Avoiding Bad Swag

Gift boxWhen choosing promotional items, it’s important that you keep your company’s goal and image in mind. The gifts you give to customers and employees reflect on the value of your brand, and you don’t want to send the wrong message.

There’s no point in wasting your marketing budget on swag that customers don’t want. No swag is better than bad swag, because you don’t want items floating around the community that are damaging your image. Let’s take a look at some common swag pitfalls, and how to fix them.

Clutter Concerns

Promotional items that serve no purpose are very likely to end up in the garbage can. A paperweight is probably going to occupy a spot on someone’s desk for about 48 hours until it’s pushed aside to make room for something functional. If you want your swag to get noticed on a long-term basis, choose items that will be useful to the recipient.

For example, cell phone covers are great promotional items. They’re something nearly everyone is going to need but not necessarily want to spend the money on. If your company offers a tasteful, practical cell phone cover, it’ll be carried around everywhere.

In a practically paperless world, a paperweight is outdated. Instead, why not try handing out desk speakers or USB hubs? These are much more relevant to the current businessman and more likely to be used.

Throw-Away Items

Your swag isn’t going to be the only swag brought into your customer’s home, and you want to ensure your items make the cut when held up against others. Choosing high-quality, unique items will give you a better chance in the keep or toss ring. For instance, a regular Bic pen with your logo printed on it isn’t going to stand much of a chance against a higher quality ink pen with a rubber grip.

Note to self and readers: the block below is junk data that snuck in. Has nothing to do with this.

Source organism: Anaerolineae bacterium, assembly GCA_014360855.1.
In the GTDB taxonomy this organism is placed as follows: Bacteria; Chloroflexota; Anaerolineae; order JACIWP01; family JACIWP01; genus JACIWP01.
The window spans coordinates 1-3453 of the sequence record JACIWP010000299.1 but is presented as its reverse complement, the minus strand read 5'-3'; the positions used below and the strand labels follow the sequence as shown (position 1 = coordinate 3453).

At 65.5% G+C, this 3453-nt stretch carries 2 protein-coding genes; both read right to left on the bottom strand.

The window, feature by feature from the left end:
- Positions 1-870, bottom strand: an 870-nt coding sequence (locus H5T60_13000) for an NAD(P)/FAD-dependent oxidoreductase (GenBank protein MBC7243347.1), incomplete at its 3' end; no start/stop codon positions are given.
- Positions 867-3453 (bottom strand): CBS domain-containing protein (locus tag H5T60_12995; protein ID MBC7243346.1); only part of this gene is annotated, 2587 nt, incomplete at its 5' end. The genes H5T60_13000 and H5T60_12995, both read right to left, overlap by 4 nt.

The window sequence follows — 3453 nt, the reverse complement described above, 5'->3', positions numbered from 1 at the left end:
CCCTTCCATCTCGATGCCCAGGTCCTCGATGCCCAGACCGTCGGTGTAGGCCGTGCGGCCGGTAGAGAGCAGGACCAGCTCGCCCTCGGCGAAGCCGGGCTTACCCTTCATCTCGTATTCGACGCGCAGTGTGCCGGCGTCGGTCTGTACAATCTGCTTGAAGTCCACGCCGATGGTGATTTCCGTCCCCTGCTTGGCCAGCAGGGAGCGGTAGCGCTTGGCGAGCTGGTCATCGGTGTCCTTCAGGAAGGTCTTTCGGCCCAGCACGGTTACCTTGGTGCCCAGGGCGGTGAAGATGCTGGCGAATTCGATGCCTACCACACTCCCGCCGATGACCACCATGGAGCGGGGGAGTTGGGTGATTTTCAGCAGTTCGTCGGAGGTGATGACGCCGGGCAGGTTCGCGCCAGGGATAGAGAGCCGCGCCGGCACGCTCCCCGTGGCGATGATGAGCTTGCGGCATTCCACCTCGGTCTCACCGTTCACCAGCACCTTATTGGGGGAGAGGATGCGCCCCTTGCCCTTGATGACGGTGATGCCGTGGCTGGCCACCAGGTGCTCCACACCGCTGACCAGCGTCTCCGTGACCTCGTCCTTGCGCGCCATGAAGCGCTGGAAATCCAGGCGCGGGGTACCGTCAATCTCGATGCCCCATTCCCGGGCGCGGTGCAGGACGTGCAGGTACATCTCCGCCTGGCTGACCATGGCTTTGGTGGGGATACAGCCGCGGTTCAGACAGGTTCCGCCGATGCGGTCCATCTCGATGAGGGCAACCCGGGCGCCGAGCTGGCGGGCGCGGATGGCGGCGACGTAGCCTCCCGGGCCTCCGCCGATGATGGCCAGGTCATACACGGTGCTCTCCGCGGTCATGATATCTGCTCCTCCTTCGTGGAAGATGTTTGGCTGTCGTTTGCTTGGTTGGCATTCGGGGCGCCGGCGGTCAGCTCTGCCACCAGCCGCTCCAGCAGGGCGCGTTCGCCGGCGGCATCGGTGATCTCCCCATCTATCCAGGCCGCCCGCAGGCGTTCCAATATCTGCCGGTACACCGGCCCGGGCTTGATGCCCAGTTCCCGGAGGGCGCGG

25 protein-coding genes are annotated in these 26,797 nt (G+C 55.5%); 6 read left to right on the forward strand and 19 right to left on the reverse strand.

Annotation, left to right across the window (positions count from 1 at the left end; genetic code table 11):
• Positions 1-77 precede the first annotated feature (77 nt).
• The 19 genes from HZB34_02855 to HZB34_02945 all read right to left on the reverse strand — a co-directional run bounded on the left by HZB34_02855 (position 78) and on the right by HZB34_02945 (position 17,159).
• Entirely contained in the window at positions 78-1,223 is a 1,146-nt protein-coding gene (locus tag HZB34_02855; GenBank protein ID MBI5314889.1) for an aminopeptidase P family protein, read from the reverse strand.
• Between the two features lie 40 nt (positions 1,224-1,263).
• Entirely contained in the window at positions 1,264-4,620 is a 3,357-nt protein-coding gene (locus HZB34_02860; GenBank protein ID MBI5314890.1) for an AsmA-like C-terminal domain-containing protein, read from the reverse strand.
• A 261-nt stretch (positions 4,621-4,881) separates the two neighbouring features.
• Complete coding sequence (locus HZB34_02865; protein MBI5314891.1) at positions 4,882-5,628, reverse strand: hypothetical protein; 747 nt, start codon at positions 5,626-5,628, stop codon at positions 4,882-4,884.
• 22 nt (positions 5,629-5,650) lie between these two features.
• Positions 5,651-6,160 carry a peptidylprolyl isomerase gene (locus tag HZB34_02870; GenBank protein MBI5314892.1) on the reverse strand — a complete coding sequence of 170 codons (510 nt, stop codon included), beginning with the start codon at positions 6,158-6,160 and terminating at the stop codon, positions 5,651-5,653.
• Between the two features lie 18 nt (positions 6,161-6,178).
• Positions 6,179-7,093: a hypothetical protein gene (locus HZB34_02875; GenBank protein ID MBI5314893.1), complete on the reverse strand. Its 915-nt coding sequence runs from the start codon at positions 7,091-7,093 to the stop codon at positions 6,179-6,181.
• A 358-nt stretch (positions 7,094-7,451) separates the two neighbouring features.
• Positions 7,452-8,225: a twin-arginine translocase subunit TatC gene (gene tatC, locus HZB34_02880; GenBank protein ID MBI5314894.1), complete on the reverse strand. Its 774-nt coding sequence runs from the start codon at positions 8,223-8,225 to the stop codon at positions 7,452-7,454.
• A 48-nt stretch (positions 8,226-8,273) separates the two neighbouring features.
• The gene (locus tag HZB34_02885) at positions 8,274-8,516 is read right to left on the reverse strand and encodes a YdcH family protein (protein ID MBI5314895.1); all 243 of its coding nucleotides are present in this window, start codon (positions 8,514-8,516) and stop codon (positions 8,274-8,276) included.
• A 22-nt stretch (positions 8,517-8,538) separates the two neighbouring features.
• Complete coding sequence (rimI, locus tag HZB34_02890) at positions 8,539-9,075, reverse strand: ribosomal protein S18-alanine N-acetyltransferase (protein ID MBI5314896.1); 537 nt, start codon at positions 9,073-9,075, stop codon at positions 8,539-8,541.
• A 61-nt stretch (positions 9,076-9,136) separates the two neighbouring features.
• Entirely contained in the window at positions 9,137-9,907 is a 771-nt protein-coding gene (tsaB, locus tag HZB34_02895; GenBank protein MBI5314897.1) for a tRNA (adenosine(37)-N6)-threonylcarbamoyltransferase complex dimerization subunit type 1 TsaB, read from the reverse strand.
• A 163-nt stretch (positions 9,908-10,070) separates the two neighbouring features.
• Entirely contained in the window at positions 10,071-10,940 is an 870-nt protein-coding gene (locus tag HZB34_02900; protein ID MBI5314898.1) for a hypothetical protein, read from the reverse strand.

When your customers reach for an item they need, you want them to choose the one with your name on it every time. Keep that in mind when choosing promotional items, and go with options that have a little more to offer. This kind of swag may cost a little more per unit, but it’s worth the money when you consider the alternatives will probably find their way to the garbage can pretty quickly.

Out in Left Field

Your swag should be a reflection of your business, and you should maximize the opportunity to send a message with it. Some business owners make the mistake of choosing promotional items that are inappropriate for the demographic their business attracts.

If you’re in the electronics business, mini notebooks with your logo on them might not hold much appeal for your customer base, who are more tech savvy. Choose items that complement your business, are useful, and will make a lasting impression on the recipient.

One thought on “Avoiding Bad Swag

  1. “No swag is better than bad swag.” So true! If you just buy cheap trinkets you’ll be known as a company that gives out cheap trinkets! Nobody wants to be that company.

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